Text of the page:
Research from Bristol University in the UK has shown that toddlers fed a diet high in junk food can suffer from long lasting damage to their learning abilities.

Young children who eat a diet too high in saturated fat, sugar and highly processed foods like chips, biscuits, soft drink and take-away before the age of three years can lower their IQ by up to 5 points.

Good nutrition is vital in the first three years of life when the brain is growing at its fastest rate.  Even if their diet improves, the damage can be life-long.

The researchers compared the IQ of these children 5 years later at age eight with those who had eaten more fruit and vegetables and nutritious home-cooked meals. They took into account factors such as social class, breastfeeding, maternal education and maternal age. The influence of the home environment including types of toys and access to books was also taken into account.

The findings were part of a major investigation in the UK called the Avon Longitudinal Study of Parents and Children which tracked the long term health and well-being of approximately 14,000 children born in the early 1990s.  The study has been published in the Journal of Epidemiology and Community Health. **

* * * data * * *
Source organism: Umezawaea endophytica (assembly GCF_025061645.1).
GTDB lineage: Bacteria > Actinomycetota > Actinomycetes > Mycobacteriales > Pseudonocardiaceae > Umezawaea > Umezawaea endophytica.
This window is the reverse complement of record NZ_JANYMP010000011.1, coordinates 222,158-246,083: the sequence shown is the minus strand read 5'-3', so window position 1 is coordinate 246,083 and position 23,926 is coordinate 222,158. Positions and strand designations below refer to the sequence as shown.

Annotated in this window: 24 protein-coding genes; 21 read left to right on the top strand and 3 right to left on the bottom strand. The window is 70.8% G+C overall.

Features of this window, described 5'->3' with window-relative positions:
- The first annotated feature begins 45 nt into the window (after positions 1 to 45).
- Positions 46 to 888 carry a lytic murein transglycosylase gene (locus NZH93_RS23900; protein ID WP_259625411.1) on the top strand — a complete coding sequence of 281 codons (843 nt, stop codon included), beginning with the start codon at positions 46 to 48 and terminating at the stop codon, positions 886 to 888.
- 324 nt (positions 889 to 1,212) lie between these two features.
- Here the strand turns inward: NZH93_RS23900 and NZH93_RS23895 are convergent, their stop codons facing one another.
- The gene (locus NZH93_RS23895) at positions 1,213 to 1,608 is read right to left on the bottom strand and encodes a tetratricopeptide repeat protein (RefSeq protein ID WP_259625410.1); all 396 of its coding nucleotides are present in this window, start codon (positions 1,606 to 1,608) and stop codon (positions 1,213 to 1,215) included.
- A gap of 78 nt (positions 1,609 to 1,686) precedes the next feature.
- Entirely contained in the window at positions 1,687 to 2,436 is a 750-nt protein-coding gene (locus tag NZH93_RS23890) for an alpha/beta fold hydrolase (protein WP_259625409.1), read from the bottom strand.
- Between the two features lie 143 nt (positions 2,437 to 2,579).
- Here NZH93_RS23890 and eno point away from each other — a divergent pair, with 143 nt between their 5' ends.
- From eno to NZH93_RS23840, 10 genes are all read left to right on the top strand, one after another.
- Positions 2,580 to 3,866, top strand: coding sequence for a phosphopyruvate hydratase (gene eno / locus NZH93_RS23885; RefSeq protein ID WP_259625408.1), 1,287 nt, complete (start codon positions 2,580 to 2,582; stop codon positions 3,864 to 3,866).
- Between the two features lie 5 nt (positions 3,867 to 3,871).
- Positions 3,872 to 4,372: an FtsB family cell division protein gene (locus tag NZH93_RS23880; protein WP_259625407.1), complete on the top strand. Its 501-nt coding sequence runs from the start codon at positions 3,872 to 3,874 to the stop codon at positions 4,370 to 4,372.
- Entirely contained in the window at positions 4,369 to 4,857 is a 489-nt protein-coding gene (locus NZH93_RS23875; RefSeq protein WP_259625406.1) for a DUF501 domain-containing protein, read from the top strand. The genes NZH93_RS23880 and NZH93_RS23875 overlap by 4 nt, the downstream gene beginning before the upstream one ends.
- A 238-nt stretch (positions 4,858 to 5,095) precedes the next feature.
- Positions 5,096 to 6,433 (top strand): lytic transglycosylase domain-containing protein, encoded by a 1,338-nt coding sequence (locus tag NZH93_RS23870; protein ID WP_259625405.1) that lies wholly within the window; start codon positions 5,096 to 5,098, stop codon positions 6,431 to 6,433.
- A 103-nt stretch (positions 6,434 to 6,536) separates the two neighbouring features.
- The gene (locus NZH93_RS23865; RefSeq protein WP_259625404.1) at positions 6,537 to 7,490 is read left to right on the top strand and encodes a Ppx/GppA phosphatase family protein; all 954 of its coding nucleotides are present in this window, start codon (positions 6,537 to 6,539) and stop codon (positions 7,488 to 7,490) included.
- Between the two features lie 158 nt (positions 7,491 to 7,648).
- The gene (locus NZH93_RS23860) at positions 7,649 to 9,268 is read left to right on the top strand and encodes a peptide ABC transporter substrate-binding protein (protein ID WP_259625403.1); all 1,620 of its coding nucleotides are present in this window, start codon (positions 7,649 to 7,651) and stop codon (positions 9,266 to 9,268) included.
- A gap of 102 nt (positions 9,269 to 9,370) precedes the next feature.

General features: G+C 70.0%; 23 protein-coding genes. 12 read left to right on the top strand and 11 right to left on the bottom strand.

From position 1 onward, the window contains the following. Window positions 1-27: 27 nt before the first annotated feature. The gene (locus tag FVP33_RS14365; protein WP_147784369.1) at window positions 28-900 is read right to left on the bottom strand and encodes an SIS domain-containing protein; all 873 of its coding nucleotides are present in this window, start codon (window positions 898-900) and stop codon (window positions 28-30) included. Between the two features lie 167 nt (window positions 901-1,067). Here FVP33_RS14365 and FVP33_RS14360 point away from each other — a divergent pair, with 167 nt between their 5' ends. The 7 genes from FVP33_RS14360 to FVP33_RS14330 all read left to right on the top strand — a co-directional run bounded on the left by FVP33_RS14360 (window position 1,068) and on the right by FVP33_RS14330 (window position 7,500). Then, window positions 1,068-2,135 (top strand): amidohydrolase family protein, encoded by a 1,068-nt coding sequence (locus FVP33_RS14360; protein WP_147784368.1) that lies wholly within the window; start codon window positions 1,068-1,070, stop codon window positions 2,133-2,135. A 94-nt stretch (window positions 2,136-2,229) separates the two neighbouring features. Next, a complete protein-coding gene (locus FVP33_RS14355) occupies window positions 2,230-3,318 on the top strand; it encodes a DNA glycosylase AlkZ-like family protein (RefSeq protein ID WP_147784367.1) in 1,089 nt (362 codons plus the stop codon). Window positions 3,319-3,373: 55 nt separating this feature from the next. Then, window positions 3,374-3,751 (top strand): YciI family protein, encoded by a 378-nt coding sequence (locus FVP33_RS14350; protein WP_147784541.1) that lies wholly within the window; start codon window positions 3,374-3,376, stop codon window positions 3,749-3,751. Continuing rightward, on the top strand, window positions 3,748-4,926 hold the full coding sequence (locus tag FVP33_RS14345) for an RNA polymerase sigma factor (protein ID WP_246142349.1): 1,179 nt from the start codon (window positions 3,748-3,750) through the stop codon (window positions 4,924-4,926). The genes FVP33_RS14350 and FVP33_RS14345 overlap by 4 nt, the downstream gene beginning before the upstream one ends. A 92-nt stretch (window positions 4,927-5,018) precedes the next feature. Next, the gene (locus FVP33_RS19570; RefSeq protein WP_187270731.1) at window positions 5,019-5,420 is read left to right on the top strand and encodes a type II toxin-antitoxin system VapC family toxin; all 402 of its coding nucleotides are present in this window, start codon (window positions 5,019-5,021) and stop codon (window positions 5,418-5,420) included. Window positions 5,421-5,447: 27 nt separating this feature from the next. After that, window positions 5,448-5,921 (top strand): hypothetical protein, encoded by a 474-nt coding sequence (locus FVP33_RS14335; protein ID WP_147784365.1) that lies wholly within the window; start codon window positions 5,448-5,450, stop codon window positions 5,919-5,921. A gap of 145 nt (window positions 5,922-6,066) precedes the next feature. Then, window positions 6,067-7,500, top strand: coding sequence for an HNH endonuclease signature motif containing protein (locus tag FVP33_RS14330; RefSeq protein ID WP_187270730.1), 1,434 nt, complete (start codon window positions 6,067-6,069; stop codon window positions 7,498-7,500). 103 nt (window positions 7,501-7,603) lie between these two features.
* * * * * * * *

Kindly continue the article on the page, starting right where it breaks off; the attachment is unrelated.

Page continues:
Unfortunately this sad information comes as no surprise. My own research degree was in infant nutrition and weaning practices. I saw things like a baby of 6 months old with a full 250ml baby bottle filled with cola; also a 3 month old sitting in his bouncinette in front of the TV sucking on hot chips with tomato sauce.

And the sad thing is that if you are reading this blog you probably are just as horrified because the message never seems to reach where it is needed.

By comparison some other research is more encouraging. Research at University College London has shown that bribery can actually encourage children to eat more vegetables and salad over the long term. Praise, stickers and non-food based rewards have been shown to encourage children to try vegetables and that the results last even after the reward has been removed because children grow to like the vegetables. Of course offering food based rewards such as sweets and desserts are not advised!!!


** ref:

Are dietary patterns in childhood associated with IQ at 8 years of age? A population-based cohort study

Kate Northstone, Carol Joinson, Pauline Emmett, Andy Ness, Tomáš Paus

J Epidemiol Community Health jech.2010.111955Published Online First: 7 February 2011 doi:10.1136/jech.2010.111955


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